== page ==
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It's a kind of magic: The Sorcerer's Apprentice @tsamusical

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  The story of the Sorcerer's Apprentice is updated to modern tastes in this funny and engaging new family musical. Here a father and his rebellious daughter discover their magic and save their town from a bunch of brooms while making a few observations about parenting, science and the environment.  Filmed at the Southwark Playhouse in February, it's also a reminder about what we're still missing from live theatre. While it's great to see a new show streamed online, you also have to let your imagination remind you where there would be applause and laughter from this energetic and thoughtful production. Hopefully, we will get the chance to see this show live someday.  Written by Richard Hough and Ben Morales Frost, the story takes place in a small northern town called Midgard. It's on the brink of environmental destruction due to the endless search for prosperity. Eva, played by Mary Moore (making her professional stage/streaming debut), is a school dropout. But she

Summer streams: West End Musical Drive-In #Westendmusicaldrivein

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West End Musical Drive-in was an ingenious way to combat social distancing regulations over the past summer and give performers the chance to be on stage during the pandemic.  Now, if you missed the excitement and enthusiasm of the 2020 concerts, Stream Theatre is giving you a chance over the next month to re-live the experience from home. The streamed shows feel like they capture the relief, the raw energy and the occasional rain shower that made up the summer of 2020. The shows were staged at a drive-in venue off the London north circular, with various West End performers. Part show, part drive-in and part immersive experience. Car horns and headlights replace applause. Mobile phones are encouraged to live tweet and mood lighting. It’s a great concept that hopefully will extend beyond the pandemic as an alternative way to see West End performers. Layton Williams (from Everyone’s Talking About Jamie), Shan Ako (Les Miserables), Maiya Quansah Breed (Six) and Shanay Holmes (Rent) were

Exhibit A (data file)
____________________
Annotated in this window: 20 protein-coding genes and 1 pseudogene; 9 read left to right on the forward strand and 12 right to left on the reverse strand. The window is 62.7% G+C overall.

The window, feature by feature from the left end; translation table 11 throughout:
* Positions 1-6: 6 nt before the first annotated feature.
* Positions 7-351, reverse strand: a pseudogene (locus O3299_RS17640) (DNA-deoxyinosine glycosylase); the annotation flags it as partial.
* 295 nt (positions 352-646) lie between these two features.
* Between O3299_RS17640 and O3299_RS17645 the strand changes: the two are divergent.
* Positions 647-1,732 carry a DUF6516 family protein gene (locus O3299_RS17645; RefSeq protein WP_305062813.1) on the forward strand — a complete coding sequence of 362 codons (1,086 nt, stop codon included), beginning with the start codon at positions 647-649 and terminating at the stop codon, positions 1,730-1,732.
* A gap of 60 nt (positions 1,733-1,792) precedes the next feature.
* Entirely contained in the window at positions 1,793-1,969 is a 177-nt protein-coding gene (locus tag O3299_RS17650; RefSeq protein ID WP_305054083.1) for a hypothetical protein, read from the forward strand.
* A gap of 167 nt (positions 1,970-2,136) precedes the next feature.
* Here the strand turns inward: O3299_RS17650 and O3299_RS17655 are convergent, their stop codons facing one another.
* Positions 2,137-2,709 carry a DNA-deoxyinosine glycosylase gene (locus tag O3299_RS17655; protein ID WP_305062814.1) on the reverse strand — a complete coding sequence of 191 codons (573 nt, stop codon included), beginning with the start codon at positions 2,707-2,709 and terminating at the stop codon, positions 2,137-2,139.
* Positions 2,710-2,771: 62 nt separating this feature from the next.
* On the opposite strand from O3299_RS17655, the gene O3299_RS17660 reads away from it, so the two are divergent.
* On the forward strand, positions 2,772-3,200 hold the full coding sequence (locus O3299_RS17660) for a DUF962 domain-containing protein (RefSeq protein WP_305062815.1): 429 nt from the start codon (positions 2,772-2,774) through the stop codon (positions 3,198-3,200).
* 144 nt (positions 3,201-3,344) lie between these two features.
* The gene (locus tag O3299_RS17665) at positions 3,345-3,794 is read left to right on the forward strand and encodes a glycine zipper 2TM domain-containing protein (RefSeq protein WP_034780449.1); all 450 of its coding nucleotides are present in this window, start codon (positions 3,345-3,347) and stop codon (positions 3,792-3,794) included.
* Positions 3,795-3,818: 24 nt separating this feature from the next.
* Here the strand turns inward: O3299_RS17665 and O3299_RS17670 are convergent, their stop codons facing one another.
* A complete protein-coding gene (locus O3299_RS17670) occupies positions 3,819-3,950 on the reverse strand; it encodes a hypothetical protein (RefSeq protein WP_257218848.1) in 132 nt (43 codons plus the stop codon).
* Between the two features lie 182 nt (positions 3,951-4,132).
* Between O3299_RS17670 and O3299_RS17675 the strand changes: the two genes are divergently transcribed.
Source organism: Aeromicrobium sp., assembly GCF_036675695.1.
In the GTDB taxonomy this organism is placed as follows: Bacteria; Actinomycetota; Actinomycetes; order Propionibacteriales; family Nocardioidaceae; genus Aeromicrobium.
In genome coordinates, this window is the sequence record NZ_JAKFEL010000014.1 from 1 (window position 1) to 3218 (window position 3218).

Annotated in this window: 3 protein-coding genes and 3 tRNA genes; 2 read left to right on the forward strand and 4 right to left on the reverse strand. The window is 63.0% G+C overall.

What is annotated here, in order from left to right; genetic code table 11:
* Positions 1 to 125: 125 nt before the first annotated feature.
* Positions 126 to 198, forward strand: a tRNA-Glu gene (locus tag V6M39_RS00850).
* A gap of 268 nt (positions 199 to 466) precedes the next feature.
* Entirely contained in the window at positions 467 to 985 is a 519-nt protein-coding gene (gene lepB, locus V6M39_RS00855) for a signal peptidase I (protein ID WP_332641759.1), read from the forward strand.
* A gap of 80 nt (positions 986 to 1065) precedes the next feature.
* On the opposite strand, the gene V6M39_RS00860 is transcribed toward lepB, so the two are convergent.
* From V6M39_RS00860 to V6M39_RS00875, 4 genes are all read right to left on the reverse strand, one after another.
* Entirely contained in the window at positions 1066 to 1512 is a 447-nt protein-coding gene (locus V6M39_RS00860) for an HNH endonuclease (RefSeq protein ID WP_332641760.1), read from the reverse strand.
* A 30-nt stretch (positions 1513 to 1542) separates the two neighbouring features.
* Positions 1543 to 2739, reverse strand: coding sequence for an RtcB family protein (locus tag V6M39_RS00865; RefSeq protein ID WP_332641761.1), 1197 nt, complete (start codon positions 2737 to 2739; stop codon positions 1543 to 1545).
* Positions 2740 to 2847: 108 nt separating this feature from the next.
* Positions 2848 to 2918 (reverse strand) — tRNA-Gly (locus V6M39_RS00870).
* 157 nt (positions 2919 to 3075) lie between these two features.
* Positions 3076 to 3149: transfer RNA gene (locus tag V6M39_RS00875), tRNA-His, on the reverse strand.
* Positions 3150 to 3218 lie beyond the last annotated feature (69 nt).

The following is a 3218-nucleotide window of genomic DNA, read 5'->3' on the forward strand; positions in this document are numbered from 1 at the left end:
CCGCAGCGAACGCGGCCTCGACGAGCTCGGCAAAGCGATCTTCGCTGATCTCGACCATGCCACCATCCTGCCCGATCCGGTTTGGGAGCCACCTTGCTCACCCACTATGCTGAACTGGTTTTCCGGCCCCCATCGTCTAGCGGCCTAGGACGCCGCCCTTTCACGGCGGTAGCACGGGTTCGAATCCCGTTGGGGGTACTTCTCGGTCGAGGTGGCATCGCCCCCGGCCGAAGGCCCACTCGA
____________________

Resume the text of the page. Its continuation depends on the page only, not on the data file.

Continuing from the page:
A matter of laughs and death: Good Grief

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Another week in lockdown passes. The chances of theatres reopening anytime soon still seem remote. And so experiments with the possibilities for theatrical streams continues with Good Grief .  Theatre streams have been filmed plays, staged readings or even staged like a zoom meeting. Good Grief plays with the feeling of a staged production. Scene changes and props are moved around on camera and titles pop up on screen to set the scene.  It opens at the end of a party. It looks like it's been a big night of drinking and going on. But it turns out that it was after a wake. In between sorting out the mess from the party Cat (Sian Clifford) and Adam (Nikesh Patel) stumble around the topic of losing someone they both loved to cancer. The piece tracks Cat and Adam coming to terms with their loss, their feelings of guilt about leaving things not the way they had hoped. And they're trying to navigate the niceties and expected behaviours following a death in modern Britain. What's t